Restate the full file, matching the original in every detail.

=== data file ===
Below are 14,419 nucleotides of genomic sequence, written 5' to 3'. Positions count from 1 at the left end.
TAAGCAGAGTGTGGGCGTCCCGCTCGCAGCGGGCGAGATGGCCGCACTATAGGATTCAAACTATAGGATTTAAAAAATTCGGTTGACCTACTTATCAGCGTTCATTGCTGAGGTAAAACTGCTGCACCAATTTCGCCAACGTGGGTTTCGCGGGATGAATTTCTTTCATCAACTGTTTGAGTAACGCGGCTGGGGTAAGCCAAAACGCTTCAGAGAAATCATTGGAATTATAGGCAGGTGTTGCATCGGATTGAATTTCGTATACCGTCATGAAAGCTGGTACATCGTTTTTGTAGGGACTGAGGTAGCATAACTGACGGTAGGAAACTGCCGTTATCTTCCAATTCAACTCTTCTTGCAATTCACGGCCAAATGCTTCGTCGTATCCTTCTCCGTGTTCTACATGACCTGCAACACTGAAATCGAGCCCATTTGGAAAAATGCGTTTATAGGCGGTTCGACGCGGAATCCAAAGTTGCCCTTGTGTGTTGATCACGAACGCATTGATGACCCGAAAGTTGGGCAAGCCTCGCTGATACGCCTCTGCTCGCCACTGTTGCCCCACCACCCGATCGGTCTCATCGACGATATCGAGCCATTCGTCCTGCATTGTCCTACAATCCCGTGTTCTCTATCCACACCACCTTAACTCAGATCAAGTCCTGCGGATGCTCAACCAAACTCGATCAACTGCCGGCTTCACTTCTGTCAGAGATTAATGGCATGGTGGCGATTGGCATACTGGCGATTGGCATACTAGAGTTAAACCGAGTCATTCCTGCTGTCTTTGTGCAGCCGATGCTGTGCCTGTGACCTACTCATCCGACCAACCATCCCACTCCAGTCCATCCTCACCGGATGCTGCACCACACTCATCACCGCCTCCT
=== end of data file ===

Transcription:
Below are 14,419 nucleotides of genomic sequence, written 5' to 3'. Positions count from 1 at the left end.
TAAGCAGAGTGTGGGCGTCCCGCTCGCAGCGGGCGAGATGGCCGCACTATAGGATTCAAACTATAGGATTTAAAAAATTCGGTTGACCTACTTATCAGCGTTCATTGCTGAGGTAAAACTGCTGCACCAATTTCGCCAACGTGGGTTTCGCGGGATGAATTTCTTTCATCAACTGTTTGAGTAACGCGGCTGGGGTAAGCCAAAACGCTTCAGAGAAATCATTGGAATTATAGGCAGGTGTTGCATCGGATTGAATTTCGTATACCGTCATGAAAGCTGGTACATCGTTTTTGTAGGGACTGAGGTAGCATAACTGACGGTAGGAAACTGCCGTTATCTTCCAATTCAACTCTTCTTGCAATTCACGGCCAAATGCTTCGTCGTATCCTTCTCCGTGTTCTACATGACCTGCAACACTGAAATCGAGCCCATTTGGAAAAATGCGTTTATAGGCGGTTCGACGCGGAATCCAAAGTTGCCCTTGTGTGTTGATCACGAACGCATTGATGACCCGAAAGTTGGGCAAGCCTCGCTGATACGCCTCTGCTCGCCACTGTTGCCCCACCACCCGATCGGTCTCATCGACGATATCGAGCCATTCGTCCTGCATTGTCCTACAATCCCGTGTTCTCTATCCACACCACCTTAACTCAGATCAAGTCCTGCGGATGCTCAACCAAACTCGATCAACTGCCGGCTTCACTTCTGTCAGAGATTAATGGCATGGTGGCGATTGGCATACTGGCGATTGGCATACTAGAGTTAAACCGAGTCATTCCTGCTGTCTTTGTGCAGCCGATGCTGTGCCTGTGACCTACTCATCCGACCAACCATCCCACTCCAGTCCATCCTCACCGGATGCTGCACCACACTCATCACCGCCTCCT